Arunima Sinha (left) with her mentor Baichendri Pal. The 25-year-old mountaineer, who uses a prosthetic leg, has been training in the Himalayas with the Tata Steel Adventure Foundation since March 2012
If mountains could talk, the world’s tallest peak, Mt Everest, would probably have congratulated this 25-year-old girl from Lucknow.
Thrown out of a moving train by a five men trying to snatch her gold chain in 2011, Arunima Sinha lost a leg. But what she did gain from that experience was determination, confidence and a goal — to try and set foot on the tallest mountain of the world.
Two years, and a number of rigorous training sessions later, Arunima is ready to take a shot at history. She will attempt the Everest peak on an artificial limb in April-May in an expedition that will be sponsored by Tata Steel.
Legendary climber Bachendri Pal, who has been training Sinha for nearly a year in the Uttar Kashi region, said she was confident of the girl’s abilities.
“She has a lot of guts. I have trained her for the Everest expedition and am sure that she will come out a winner,” Pal told The Telegraph.
Recounting her days in the mountain with Arunima, Pal said the girl fought blisters and wounds on her leg to keep on climbing.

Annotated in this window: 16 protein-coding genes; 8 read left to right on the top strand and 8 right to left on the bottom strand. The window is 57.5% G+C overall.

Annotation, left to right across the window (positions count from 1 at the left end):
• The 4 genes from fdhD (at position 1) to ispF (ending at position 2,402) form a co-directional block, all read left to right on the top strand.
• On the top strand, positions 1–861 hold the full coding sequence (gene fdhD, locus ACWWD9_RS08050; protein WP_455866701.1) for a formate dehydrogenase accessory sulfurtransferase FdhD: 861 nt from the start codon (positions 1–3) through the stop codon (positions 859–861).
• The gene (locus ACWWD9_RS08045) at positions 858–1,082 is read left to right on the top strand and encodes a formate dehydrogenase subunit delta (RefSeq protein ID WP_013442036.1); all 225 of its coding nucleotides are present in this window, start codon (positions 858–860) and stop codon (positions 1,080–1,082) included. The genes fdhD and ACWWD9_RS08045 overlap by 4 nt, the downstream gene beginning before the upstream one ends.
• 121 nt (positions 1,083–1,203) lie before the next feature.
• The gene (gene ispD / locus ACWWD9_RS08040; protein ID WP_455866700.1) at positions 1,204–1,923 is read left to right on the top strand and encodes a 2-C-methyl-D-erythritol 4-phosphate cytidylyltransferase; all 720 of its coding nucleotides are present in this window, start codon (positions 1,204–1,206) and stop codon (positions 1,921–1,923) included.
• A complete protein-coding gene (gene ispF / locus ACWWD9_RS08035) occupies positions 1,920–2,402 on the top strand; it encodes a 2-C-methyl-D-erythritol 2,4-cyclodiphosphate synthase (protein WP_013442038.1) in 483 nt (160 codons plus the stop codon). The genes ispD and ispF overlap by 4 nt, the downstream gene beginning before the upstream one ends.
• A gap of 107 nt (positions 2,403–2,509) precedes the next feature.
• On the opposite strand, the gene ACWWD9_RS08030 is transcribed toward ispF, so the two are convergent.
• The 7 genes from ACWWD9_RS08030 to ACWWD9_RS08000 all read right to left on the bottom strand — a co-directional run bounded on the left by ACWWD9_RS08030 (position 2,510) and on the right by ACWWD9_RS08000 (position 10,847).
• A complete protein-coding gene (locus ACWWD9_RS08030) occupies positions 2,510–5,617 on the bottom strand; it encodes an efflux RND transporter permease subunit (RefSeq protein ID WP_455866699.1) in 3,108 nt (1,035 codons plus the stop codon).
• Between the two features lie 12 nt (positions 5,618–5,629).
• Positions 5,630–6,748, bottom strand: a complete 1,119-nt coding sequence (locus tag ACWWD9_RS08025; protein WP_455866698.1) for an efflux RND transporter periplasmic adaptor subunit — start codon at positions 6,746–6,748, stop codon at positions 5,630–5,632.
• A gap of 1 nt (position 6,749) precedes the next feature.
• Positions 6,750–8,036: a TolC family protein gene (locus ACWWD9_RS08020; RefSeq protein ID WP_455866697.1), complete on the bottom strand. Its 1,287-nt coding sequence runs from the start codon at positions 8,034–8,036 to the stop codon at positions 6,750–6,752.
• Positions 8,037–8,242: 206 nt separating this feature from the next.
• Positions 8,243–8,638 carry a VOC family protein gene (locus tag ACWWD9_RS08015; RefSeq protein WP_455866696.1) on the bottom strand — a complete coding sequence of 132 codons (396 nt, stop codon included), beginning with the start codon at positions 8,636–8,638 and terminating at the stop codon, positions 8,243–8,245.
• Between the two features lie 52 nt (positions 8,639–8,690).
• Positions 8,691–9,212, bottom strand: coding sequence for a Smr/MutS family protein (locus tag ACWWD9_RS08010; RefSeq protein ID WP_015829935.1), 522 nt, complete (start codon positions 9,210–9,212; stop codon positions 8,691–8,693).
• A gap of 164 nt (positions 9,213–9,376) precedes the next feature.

“I used to shiver at the sight but she smiled through it all. She often used to say that the trauma of losing a leg for her was perhaps less challenging than conquering the Everest peak,” Pal said.
The blisters, Arunima said, were a result of friction caused by the prosthesis on her knee. The artificial leg worn by her was plastic coated and had a carbon rod inside.
“The upper end of the artificial limb that she wore came in contact with her knee with every step she took. This led to blisters and wounds. It was a very painful affair. But she carried on despite all odds. In fact, she used to trek for 8-10 km daily to prepare herself,” Pal said.
Arunima’s brother Omprakash said she used liner socks that protect her knee from coming into contact with the artificial limb.
“The liner is supposed to soak the blood trickling out from the wound. However, it is not foolproof and leaves scope for blisters. About 100-150 mg of blood came out from her knee when she trekked to Surya Top (13,500 ft) or Darwa Top (13,000 ft),” added the head constable with CRPF who quit his job to support her sister’s endeavour.
Arunima would be training till mid-March before coming back to Jamshedpur. She will then leave for New Delhi, before making way to Kathmandu, one of the gateways to the Everest.